Considering the top answer to the question “If xor-ing a one way function with different input, is it still a one way function?”…

The function is no longer one-way.

we build a counter example in the following way. Assume $g$ is a one-way function that preserves size, and define $f$ on input $w=bx_1x_2$ in the following way, $$f(bx_1x_2) = \begin{cases} g(x_1)\,x_2 & b=0 \\ x_1\, g(x_2) & b=1 \end{cases}$$ (assuming $b\in\{0,1\}$ and $|x_1|=|x_2|$.) It is easy to see that $f$ is also one-way — to invert it, you need to either invert $g$ on the first half or invert $g$ on the second half.

Now we show how to invert $h$. Assume you are given $h(u,v)=Z$, we write it as $h(u,v)= z_1z_2$ with $|z_1|=|z_2|=n$. Then a possible preimage of $Z$ is $$u=0 \,0^n \,\langle g(0^n)\oplus z_2\rangle$$ $$v=1 \, \langle g(0^n)\oplus z_1\rangle \, 0^n$$

because $f(u) = g(0^n)\, \langle g(0^n)\oplus z_2\rangle$ and $f(v) = \langle g(0^n)\oplus z_1\rangle \, g(0^n)$ thus their XOR gives exactly $z_1\,z_2$ as required.

Wouldn't this counter-example imply that we've inverted $f$?

Consider the reduction where we take in $f(x_1)$ and $f(x_2)$: then we could compute $f(x_1) \oplus f(x_2)$, invert this to $x_1x_2$, and then we have inverted $f$ as well.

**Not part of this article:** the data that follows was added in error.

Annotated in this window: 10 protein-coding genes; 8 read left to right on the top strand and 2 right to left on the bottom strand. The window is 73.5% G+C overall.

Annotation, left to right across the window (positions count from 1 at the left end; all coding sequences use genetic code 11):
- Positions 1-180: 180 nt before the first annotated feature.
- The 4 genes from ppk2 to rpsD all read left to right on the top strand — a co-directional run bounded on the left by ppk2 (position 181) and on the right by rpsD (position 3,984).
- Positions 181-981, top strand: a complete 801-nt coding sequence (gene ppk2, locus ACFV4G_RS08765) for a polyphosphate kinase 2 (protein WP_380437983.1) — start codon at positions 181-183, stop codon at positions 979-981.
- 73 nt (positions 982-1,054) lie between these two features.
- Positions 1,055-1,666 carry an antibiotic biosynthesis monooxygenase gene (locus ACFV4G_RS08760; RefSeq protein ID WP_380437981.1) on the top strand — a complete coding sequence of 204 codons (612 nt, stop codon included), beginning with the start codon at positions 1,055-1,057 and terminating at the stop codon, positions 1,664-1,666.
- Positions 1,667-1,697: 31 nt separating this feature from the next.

Is the quoted answer correct? If so, why, given my considerations outlined above?


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There are two reasons that counter-example wouldn't "imply that we've inverted".


Despite that answer's (probably-not-necessarily-correct) opening sentence,
it's only a counterexample to "$h$ is necessarily one-way", not to "$h$ is one-way".


That answer's attack does not require inverting ​ $\hspace{.04 in}f(x_1) \oplus f(x_2)$ ​ "to $x_1x_2$",
it just involves finding a preimage of ​ $\hspace{.04 in}f(x_1) \oplus f(x_2)$ ​ under $h$.


The question there asks:

"If $f()$ is one way, is it true that $h(x_1,x_2)=f(x_1)\oplus f(x_2)$ is also one way."

This claim is incorrect. There exists some $f$ whose respective $h$ is not one way anymore.

However, the above doesn't apply to all $f$'s. It is possible that there exists some one-way $f$ whose respective $h$ remains one-way. But it needs not happen, as the example in that answer proves.

moreover, inverting $h$ means finding two inputs $x'_1, x'_2$ whose XOR after $f$ is given. this doesn't mean you get the same $x_1$ you started with.

In better words: say you are given $y=f(x)$. now you try to invert it. So you pick some value $x'$ compute $y'=f(x')$ and invert $y \oplus y'$. Say after inverting, you get values $u,v$. All you know is that $f(u) \oplus f(v) = f(x) \oplus f(x')$, but there needs not be any relation between $f(x)$ and $f(u)$. Specifically, it is possible that $u\ne x$ and even $f(u) \ne f(x)$, etc.


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